To add perspective, our manufacturing process is more of an assembly line and not a production line, building small components and putting together sections of a robot.


While we could produce our units, we believe there is a tremendous benefit of utilizing a Contract Manufacturing player and taking an asset-light approach to production.


Leveraging a partnership in production is designed to allow us to keep our attention on product development and deployment, drive an effective supply chain management, and reduce cash and capital requirements.


There are several players in the outsourced production space. We have been in significant discussions with a handful them and expect to select a partner later this year.


Of course, this asset light and highly efficient approach to the manufacturing process also leads to economic improvement for each of our XO and XT units.


Slide 27 – Illustrative Per Unit Economics


On slide 27, you can see a breakdown of our expected unit economics.


Each of our units is expected to have a six-year life with each new unit being deployed for three years, refurbished at the end of the three years, and then redeployed for another three years.


At scale, we expect our XO will cost roughly $65K to build and half that to refurbish it, making up $100K of the all-in costs of $175K over the six-year period


The remaining $75K covers the regular maintenance and repair over that period as part of the RAAS offering.


Matching those costs against the $100K per year in revenue, $600K of revenue over the serviceable life, delivers a cash flow margin of more than 70% and a payback period of just under 8 months.


We expect that the XT can be just as profitable at just over half the revenue and costs of the XO.


Slide 28 – Financial Projections


Turning to slide 28, I want to emphasize a few key takeaways in our financial projections.


By the end of 2023, we expect to have more than 2500 units deployed in the field and more than 8000 by 2024, some of which we expect to come from those customer relationships that Ben just mentioned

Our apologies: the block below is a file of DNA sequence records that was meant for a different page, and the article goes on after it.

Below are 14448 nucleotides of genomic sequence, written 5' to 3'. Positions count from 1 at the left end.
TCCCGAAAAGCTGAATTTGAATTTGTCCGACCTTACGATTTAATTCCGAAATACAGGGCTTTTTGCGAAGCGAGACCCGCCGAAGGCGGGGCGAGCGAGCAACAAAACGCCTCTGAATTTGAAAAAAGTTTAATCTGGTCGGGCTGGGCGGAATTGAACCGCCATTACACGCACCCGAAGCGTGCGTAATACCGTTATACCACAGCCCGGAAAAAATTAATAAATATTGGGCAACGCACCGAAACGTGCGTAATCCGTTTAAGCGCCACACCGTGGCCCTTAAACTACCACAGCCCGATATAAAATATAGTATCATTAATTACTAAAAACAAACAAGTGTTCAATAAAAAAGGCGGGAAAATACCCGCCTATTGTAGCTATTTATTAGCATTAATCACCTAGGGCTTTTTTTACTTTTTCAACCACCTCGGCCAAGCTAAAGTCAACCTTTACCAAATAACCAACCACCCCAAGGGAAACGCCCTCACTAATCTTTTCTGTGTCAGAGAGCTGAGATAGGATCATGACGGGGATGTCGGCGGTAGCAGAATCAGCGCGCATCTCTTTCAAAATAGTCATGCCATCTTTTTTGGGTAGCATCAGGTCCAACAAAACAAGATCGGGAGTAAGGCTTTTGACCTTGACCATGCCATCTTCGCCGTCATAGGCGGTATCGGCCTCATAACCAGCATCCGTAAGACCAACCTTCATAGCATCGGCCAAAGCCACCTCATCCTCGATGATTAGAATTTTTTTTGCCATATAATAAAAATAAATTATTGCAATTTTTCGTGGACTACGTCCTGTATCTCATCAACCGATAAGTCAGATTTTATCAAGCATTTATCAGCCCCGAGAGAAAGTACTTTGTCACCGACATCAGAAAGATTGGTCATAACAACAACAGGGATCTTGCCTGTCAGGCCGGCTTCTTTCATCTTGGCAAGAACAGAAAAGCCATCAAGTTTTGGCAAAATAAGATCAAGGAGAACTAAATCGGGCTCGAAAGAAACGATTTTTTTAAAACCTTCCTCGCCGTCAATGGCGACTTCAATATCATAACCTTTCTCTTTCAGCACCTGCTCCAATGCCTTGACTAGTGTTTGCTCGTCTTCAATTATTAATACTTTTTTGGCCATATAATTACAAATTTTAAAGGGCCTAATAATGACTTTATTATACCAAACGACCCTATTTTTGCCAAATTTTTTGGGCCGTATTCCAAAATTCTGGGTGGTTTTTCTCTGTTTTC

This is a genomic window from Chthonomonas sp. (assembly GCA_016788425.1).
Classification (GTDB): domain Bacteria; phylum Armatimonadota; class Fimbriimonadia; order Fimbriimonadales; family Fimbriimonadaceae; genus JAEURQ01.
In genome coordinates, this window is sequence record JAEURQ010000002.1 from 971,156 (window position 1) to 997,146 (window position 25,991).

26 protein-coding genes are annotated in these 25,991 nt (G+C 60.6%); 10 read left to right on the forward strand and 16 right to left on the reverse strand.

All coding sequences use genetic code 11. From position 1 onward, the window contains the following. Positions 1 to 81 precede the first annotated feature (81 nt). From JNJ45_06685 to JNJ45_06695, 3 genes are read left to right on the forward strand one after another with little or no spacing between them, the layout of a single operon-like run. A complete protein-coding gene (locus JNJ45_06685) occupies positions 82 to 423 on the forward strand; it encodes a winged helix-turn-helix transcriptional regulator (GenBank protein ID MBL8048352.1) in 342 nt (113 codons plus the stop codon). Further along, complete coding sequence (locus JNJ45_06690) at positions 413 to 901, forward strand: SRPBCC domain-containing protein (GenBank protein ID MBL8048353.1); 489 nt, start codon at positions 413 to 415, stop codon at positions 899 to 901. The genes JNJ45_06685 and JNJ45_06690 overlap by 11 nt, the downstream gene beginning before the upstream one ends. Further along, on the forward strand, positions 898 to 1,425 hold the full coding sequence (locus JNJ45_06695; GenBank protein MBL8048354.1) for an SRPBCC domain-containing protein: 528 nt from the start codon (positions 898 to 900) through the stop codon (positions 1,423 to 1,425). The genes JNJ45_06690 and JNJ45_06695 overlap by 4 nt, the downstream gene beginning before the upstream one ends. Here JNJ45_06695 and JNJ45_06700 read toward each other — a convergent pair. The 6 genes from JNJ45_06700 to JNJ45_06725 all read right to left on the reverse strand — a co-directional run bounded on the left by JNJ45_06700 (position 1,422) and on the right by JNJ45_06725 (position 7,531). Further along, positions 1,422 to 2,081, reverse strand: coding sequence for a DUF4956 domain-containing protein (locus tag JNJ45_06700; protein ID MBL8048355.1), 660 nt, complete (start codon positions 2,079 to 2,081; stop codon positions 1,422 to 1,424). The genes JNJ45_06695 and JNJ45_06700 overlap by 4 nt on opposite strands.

This growth leads us to the 43,000 units deployed and $2.7B in revenue by 2026 shown here and earlier in the presentation.


When you think about the per unit cash flow and profitability, by 2026 that translates into the $1.6B in gross profit and $1.9B in adjusted EBITDA when backing out the non-cash amortized expense from the deployed units sitting in our Cost of Goods Sold.


We’ll fund the build of our XO and XT units which is the main driver of our capital expenditures you see on this page and does not assume leveraging our RaaS contracts with any debt, even though that is a possibility.





We’ve calculated the sustainment of our business plan, including the capital expenditure requirements, at $265M.


This also includes continued investment in research and development of our AI / CYTAR products.


We expect to be free cash flow positive by mid to late 2024.


With that, I will turn the call over to Stefan to go into the transaction structure in more detail.




Slide 30 – Transaction Structure


Thanks, Steve. Turning back to the transaction structure. We are pleased that the transaction values us at a minimum of $1.3 billion.


Sarcos intends to use proceeds from the transaction to capitalize the balance sheet with approximately $496 million in proceeds less transaction expenses (assuming no redemptions from the public shareholders of Rotor), which will primarily be used to fund the growth of the business and comfortably exceeds projected cash needs.


As a result, Sarcos’ growth plan is fully funded.